Sit back, relax, and learn about the top tips for surviving annual enrollment including: good communication with your employees | use surveys among your employees to see what worked and what didn't | analyze the benefit options that you offer | take a deep breath | make it fun.
This video includes commentary from benefitexpress employees, including (from left to right):
- Kerry Jenkins - Director, Shared Services
- Monica Hinchey - Vice President, Client Engagement, Marketing, and Channel Partners
- Rob Rodriguez - Director, Eligibility and Enrollment Service
"Today we're here to talk about surviving annual enrollment and advice that we have for our clients, HR professionals, when it comes to managing an efficient annual enrollment, and surviving it. I think one of the things that I always talk to my clients about is communication. Making sure they have good communication with their employees, that it's easy to understand, and that it's also done within enough time. It's January, so annual enrollment has just ended, and you usually hear a big sigh of relief around this time, but really by January you should be getting ready for next year's annual enrollment. Now is a good time to strike when the iron is hot and look at what you did for annual enrollment, what made it successful, and what made it maybe not so successful."
"I like to tell my clients to either grab a survey group or send out a mass survey of what worked during annual enrollment during this time period, while it's still fresh in their heads."
"That's a great idea."
"It sounds like all of us are starting to think the same thing because the first thing that popped in my head was starting early as well. A couple of things - you [Hinchey] said communication and you [Rodriguez] said a survey group, but I was thinking, maybe analyze the benefit offerings that you have. What worked? What didn't? What are employees drawn to? Because at least then, next year you'll know, "Hey, should we even offer this," and it'll give you a head start on the direction you need to go."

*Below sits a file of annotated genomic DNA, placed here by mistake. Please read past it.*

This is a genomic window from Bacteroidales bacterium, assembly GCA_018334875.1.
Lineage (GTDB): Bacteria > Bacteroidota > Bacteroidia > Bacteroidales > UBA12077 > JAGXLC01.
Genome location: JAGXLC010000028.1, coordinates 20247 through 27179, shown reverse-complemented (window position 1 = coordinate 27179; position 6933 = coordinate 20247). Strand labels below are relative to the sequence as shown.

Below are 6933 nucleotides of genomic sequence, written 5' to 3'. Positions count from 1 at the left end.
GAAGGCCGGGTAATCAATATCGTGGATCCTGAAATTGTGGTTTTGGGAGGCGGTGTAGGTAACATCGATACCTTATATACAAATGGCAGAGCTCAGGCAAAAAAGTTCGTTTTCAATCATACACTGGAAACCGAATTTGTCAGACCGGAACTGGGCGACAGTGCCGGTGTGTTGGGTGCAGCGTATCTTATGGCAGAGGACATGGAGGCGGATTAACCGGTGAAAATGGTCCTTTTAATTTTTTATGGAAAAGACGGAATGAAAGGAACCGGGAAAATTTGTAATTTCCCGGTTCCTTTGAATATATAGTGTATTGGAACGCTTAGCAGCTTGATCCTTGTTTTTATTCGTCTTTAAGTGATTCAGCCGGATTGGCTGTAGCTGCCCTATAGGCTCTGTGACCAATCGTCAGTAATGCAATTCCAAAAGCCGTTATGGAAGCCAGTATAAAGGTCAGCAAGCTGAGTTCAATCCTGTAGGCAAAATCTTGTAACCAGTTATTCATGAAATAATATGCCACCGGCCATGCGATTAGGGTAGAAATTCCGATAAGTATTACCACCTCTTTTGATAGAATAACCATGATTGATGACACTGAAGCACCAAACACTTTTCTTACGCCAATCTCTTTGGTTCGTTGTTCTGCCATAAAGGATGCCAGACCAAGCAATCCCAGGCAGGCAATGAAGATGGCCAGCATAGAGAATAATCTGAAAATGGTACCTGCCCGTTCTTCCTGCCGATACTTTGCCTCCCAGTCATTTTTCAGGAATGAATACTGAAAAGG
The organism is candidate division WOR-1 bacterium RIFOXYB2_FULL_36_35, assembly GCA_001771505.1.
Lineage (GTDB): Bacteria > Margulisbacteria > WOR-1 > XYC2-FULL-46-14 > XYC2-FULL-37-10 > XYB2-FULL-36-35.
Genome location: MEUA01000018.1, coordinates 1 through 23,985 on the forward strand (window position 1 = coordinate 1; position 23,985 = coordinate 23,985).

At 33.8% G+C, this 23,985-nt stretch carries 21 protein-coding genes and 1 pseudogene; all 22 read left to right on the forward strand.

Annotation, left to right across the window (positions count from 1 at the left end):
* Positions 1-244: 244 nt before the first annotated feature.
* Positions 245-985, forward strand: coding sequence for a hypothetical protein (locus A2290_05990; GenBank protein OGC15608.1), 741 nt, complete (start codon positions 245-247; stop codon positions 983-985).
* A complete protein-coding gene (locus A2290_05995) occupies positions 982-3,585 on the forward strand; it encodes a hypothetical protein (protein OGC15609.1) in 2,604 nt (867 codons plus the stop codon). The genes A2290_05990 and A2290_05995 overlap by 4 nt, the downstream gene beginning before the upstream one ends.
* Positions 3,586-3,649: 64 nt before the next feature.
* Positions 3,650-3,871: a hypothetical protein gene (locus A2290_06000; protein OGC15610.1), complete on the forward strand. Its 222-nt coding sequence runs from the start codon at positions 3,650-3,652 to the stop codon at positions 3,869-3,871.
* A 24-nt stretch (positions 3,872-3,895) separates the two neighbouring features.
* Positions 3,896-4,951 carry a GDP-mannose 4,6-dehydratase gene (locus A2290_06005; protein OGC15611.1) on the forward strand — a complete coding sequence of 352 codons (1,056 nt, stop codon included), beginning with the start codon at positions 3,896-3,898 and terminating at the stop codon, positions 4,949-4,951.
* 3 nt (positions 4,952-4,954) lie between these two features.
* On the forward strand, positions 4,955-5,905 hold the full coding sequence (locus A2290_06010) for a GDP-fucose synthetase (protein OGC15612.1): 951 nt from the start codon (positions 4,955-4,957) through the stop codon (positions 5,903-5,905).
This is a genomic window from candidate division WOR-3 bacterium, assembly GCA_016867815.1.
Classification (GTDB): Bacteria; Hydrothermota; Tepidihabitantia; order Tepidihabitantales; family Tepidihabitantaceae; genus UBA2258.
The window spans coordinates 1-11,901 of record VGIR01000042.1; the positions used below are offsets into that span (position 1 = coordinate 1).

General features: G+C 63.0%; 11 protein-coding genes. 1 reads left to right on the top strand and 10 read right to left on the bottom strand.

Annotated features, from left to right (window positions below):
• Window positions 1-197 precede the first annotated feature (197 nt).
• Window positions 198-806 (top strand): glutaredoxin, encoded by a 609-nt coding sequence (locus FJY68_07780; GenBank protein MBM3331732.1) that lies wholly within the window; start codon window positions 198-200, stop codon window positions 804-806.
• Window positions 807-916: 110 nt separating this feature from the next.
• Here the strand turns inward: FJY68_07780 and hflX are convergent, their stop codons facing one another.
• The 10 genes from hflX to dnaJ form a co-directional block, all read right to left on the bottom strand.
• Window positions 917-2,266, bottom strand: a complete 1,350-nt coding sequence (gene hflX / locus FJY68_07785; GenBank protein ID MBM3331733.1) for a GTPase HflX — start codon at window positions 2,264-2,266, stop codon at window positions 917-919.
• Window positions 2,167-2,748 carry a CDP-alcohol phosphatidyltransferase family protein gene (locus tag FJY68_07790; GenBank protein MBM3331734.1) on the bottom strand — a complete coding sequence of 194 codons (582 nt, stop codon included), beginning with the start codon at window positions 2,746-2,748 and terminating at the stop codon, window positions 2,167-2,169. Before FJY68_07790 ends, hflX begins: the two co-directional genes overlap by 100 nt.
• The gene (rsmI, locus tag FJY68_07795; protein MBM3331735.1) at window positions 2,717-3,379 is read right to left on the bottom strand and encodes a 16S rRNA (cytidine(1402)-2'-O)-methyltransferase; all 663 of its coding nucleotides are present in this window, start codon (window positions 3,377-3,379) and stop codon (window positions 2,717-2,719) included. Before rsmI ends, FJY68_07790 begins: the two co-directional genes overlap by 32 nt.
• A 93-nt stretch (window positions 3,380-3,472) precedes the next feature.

"I think it's also important, once annual enrollment starts, for clients to really just take a deep breath. Nobody is going to survive annual enrollment if we are throwing ourselves out the window or so stressed out we're making ourselves sick. I know one of the ways I like to relax is that I am lucky enough that I have an office, so I can close my office door. Do you have any other suggestions or anything we can think about for relaxing?"
"How do they make it more fun? One of our clients have made it like a Monopoly game where they're engaging the employees. Yeah they're getting through there and they're talking about benefits, but they have a game that keeps it fun, and it keeps it..."
"Engagement. It keeps the employees engaged."
"It's hard to get upset with someone about your benefits if they're playing a game."
"I would also say, with that and with what you're both saying, I think we should encourage folks to let technology work for them. You can easily do that with what you [Rodriguez] just described. You can easily do it with a communication strategy. I think that takes some of the pressure off, and I think that it is also helping people get used to the vehicle you're going to be using during the annual enrollment process."
"You brought up a very good point with the technology. It being January, now is a good time to prepare your budget for next year. Are there things that somebody else can do? Whether it's outsource or another department. If you have the proof, from the survey or from the employee standpoint - they don't like how they're enrolling or they don't like the communication, now is the time to start building a budget around: how can I take care of employee satisfaction, my time, and what's in the best interest of the company for next year."
"Another thing they should probably be looking at is - they probably have a stack of EOI forms on their desk right now..."
"Yes, they probably do!"
"Maybe talking to their vendors now about getting some kind of single sign-on or instant EOI approval process built now for the next annual enrollment so they don't have that big stack of paper on their desk."